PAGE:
When I approached O’Connor's fiction for the first time, I was already into literary theory enough to know that the value of a work of art is not measured within the artist's biography. The sense of mystery that I immediately noticed when reading A Good Man Is Hard to Find could not be reduced to a side effect of O'Connor's suffering, or of her Catholic faith. It seemed to be something she herself was looking for in her art. Looking with her for this something, I began reading her essays and letters in high school at the suggestion of an older friend, and in college I read her biographies. I read what critics said, and then a few months ago, in Georgia, I even read the discarded drafts of her stories themselves. But the question remained, and questioned both my need to fully understand her stories and my conscience as a Christian: What is Hazel Motes paying? Who does he see in the darkness to which he has condemned his eyes?

Thinking back to the question, recently, I was reminded of a very famous passage from the film Silence, by Martin Scorsese (2016). At the end of the film, fallen priest Rodrigues (Andrew Garfield) reflects: "Lord, I fought against your silence. I suffered beside you, I was never silent, I know. But even if God had been silent my whole life, to this very day, everything I do, everything I have done, speaks of Him. It was in the silence that I heard your voice." What Father Rodrigues expresses here seems to me to explain Hazel's parable quite well: his whole life — starting with the experience of his relatives’ death, the war, the active rejection of the Christian faith through the preaching of an absurdly atheistic faith grounded in the absence of the central point of the preaching itself (the Church of Christ without Christ), to the point of making himself a martyr of this same faith by blinding himself — reveals the most evident characteristic of his spirit: longing. Hazel feels throughout his life the call of something unknown but precise, which must not be confused with the idol (the mummy that Enoch suggests to Hazel to put as the pivot of their worship) nor with materialism (and in fact Hazel refuses to profit from his preaching, as the other false preachers do). For Hazel, the rejection of these reductions offered by the world must be radical. He is ready to kill for this.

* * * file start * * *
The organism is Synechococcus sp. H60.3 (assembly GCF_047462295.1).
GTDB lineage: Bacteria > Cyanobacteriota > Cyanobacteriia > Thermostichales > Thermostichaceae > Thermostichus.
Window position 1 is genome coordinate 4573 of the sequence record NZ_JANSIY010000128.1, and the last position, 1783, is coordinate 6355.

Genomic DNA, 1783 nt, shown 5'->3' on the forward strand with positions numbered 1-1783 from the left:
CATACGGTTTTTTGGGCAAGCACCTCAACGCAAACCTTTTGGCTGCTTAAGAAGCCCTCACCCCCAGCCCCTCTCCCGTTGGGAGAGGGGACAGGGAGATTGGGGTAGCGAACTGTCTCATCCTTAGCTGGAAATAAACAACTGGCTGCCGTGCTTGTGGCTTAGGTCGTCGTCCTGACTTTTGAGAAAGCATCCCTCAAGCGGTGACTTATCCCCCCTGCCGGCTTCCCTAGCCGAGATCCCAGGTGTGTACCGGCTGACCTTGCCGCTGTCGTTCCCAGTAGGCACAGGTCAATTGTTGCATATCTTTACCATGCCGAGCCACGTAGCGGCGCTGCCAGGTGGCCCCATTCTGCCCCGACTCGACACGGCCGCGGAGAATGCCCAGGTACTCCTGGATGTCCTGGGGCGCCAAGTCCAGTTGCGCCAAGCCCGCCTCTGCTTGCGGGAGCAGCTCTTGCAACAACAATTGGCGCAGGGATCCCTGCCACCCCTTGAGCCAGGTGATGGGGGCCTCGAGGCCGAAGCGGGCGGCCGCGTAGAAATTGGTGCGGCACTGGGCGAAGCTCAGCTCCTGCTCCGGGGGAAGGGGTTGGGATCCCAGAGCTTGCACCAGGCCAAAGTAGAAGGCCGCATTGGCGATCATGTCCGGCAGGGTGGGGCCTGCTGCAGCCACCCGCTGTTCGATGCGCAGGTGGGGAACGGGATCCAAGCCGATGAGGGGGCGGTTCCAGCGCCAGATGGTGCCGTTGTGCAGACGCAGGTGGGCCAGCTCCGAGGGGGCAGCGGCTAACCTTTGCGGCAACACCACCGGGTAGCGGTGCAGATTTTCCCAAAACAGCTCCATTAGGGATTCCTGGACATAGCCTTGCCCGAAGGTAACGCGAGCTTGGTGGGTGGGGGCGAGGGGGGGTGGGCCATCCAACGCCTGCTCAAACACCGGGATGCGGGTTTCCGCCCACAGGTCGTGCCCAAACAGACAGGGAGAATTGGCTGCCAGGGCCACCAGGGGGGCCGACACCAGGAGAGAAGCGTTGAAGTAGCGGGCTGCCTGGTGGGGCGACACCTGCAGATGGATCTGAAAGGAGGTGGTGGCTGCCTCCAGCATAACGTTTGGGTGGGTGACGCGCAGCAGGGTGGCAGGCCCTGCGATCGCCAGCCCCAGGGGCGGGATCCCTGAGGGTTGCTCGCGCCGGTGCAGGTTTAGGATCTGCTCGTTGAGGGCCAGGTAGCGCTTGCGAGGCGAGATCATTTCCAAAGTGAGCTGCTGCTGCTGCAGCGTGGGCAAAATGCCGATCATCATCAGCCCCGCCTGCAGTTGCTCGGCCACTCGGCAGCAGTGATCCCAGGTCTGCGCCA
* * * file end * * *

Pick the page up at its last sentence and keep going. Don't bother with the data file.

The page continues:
And it is in the silence of blindness that Hazel sees the light of Christ. Or at least, that's how it seems to Mrs. Flood:

“He might as well be one of them monks, she thought, he might as well be in a monkery. She didn't understand it. […]. She liked the clear light of day. She liked to see things. She could not make up her mind what would be inside his head and what out. […] How would he know if time was going backwards or forwards or if he was going with it? She imagined it was like you were walking in a tunnel and all you could see was a pinpoint of light. She had to imagine the pinpoint of light; she couldn't think of it at all without that. She saw it as some kind of a star, like the star on Christmas cards. She saw him going backwards to Bethlehem and she had to laugh.”

Hazel’s radicalism, completely uninterested in money as well as food and anything else earthly – completely aimed at something that is not seen – is very fascinating to Mrs. Flood, who at first makes fun of him, and tries to take as much money from him as she can; but then she begins to give in to the charm of his independence (or rather, to his complete dependence on something she cannot see), and tries to make it her own, proposing marriage. When the policemen who have found Hazel dump him on the bed of the landlady’s house, no one notices that he is already dead: Ms. Flood, dismayed for having caused his escape, asks Hazel's corpse for forgiveness, and it is here, in my opinion, that O'Connor has left us one of her very few descriptions of that particular type of encounter that in the last two thousand years has generated the Church:

“The outline of a skull was plain under his skin and the deep burned eye sockets seemed to lead into the dark tunnel where he had disappeared. She leaned closer and closer to his face, looking deep into them, trying to see how she had been cheated or what had cheated her, but she couldn't see anything. She shut her eyes and saw the pinpoint of light but so far away that she could not hold it steady in her mind. She felt as if she were blocked at the entrance of something. She sat staring with her eyes shut, into his eyes, and felt as if she had finally got to the beginning of something she couldn't begin, and she saw him moving farther and farther away, farther and farther into the darkness until he was the pinpoint of light.”